Volunteer, philanthropic or unpaid board positions – they are good to do when you have the time, incliniation or desire and when we take on these roles, they have to work both ways. If there is any risk of you begrudging the hours you have to donate, then either the time isn’t right for you now, or the role doesn’t fit; if this is the case, walk away.
There are so many situations where you might donate your time – volunteering for a local charity, helping a friend, taking on an unpaid chair role or cleaning out the village hall after the annual fete. These are all roles that take time and energy away from other activities you choose to do. You have to decide whether they’re the correct positions for you, no matter what the title of the role or the emotional pull. You never want to be in a situation where you begrudge donating your time.
Years ago, I was invited to be part of a board of directors and it was at this time I first received and understood this advice from one of my mother’s great friends from Canada. When discussing the pros and cons of joining the board, the question was given to me quite simply, could I afford to donate all the time necessary to make it work properly? The word “properly” was a reality check for me as I hadn’t figured out my budget and how many hours I was comfortable donating. I categorically didn’t want to look amateur or my systems and ideas to look rubbish, as that would negatively reflect on my reputation and status. I wanted to give it my best possible effort.
We all want to be seen in the best light and have positive things said about our work, especially if it is a philanthropic or unpaid role. In that particular situation, I categorically wasn’t ready for the role mentally, personally or financially within my business. I simply couldn’t afford to donate the time necessary to do the role well, so I didn’t take it, and walked away. It was in hindsight absolutely the right decision.
The same applies when you are volunteering for a local charity, I’ve written before about my family’s volunteer work with the Guide Dog Association here in the UK. We have to make sure that all our time and energy spent fits in with everything else that is going on in our lives. The two months of total mayhem of looking after cute little puppies has a massive impact on our lives, both as a family and as individuals. Feeding puppies every four hours sounds onerous, now add to that the reality of what you put in to the pups comes out of the pups, and it’s constant. We thought long and hard about the time we needed to carry out this role well, discussed it as a family and made the decision together as a family. The question is, can you afford to donate the time required and make potentially big sacrifices for a volunteer role?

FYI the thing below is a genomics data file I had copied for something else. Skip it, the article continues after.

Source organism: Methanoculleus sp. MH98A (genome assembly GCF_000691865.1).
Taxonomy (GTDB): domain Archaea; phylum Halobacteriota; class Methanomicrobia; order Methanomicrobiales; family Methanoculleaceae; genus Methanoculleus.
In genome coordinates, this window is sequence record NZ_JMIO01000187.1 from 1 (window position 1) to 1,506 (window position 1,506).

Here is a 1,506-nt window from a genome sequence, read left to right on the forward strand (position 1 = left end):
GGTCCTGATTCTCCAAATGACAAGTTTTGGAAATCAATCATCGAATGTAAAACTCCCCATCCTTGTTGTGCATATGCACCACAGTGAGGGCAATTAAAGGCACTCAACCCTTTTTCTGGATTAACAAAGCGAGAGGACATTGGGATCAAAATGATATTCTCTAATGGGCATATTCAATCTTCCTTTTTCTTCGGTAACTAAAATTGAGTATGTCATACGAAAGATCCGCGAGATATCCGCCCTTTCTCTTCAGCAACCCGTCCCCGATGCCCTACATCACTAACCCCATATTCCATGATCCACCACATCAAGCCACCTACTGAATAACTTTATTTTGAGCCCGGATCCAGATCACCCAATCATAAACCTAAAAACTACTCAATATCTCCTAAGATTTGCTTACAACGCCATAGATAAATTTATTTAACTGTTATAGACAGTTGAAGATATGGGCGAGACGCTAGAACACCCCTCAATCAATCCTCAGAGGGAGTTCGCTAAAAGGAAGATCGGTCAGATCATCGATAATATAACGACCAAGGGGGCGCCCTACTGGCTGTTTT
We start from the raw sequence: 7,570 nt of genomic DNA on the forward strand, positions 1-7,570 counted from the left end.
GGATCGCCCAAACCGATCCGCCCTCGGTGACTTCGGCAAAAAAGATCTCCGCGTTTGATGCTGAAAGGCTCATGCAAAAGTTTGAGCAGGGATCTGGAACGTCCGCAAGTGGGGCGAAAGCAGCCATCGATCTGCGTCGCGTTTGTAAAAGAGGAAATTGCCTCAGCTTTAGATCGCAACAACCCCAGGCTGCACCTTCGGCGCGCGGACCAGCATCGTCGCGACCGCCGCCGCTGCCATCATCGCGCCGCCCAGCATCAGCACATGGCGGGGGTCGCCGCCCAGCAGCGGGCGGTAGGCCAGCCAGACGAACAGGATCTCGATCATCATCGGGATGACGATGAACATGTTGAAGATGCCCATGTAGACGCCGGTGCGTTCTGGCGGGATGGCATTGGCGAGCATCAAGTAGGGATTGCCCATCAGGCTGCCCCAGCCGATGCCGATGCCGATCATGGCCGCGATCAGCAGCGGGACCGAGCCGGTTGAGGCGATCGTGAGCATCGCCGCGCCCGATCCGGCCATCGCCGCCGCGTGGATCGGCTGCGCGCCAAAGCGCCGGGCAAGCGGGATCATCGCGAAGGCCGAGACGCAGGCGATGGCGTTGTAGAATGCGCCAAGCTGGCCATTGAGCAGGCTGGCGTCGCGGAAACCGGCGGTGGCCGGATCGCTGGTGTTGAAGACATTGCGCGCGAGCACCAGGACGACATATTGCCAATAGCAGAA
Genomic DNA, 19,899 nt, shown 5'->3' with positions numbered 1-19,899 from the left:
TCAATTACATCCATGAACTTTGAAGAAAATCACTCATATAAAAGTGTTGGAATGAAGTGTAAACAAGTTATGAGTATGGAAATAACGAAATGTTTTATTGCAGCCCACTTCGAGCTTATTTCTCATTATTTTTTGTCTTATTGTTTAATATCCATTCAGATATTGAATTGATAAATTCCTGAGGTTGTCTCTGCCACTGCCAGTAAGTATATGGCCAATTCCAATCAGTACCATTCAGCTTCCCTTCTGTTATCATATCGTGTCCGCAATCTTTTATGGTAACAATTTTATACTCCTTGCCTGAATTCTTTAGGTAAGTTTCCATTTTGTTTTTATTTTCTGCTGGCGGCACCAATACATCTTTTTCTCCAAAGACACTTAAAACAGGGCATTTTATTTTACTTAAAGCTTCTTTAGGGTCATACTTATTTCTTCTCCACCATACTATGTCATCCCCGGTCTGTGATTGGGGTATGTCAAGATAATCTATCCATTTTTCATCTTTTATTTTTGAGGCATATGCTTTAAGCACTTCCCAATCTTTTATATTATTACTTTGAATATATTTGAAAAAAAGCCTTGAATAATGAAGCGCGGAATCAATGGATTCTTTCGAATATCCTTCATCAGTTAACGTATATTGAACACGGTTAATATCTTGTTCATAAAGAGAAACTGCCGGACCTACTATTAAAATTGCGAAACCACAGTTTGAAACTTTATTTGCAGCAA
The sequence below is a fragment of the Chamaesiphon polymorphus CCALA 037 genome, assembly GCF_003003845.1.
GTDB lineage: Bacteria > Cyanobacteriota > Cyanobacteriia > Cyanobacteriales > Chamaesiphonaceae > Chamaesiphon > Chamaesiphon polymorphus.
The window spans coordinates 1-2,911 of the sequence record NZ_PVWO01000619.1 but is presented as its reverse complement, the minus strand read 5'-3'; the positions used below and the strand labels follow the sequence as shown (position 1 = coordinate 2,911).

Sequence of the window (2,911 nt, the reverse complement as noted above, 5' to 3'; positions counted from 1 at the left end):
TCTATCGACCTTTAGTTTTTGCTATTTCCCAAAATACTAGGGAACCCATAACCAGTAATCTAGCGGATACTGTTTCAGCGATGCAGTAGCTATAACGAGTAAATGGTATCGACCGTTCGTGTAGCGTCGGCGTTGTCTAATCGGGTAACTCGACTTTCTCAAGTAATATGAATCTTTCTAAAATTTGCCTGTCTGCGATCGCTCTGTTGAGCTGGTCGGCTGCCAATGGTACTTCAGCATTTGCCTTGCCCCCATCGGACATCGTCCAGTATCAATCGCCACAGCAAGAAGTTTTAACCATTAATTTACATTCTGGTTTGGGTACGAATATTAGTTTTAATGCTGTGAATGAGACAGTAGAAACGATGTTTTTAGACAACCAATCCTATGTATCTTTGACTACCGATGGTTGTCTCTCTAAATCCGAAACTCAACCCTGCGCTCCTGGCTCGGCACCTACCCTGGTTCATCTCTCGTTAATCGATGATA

One other area is the reality of project creep issues and the ever-demanding client or benefactor of your efforts. If you currently invest in or are considering investing or supporting young organisations in some form of angel investment, the key question is how much financial support do they actually need or is it really smart money they require rather than cash. The difference between the two is massive; you see it on the TV with Dragons Den and Shark Tank where the organisations are so young that they need IQ, cleverness and support so much more than a bag of cash to help them get going. In the real world, you may start to begrudge their need for more help and time than you are willing or able to donate, which in turn can lead to a souring of the relationship. If they need more time than you’re ready or willing to give, more financial support or more connections, then walk away.
What happens when it goes wrong? I have fallen out with certain people, it happens, we all do at times and that can be uncomfortable for all involved. A former colleague of mine failed to build the support team around her when taking high office in a volunteer role and as a result, felt unappreciated, and she left the organisation as soon as her time in the chair came to an end. With a little bit of foresite we can avoid these challenging situations and work with those that truly appreciate our efforts
This is all part of proactively looking after your mental wealth and having the right people around asking better questions of you than you ask of yourself and making sure that you’re donating your charitable and philanthropic effort in the right places. Nobody wants to be over-generous, taken for a ride or taken advantage of. Good people asking better questions might just prevent you from being sucked into something that’s more about an ego rush, rather than actually benefiting all parties involved.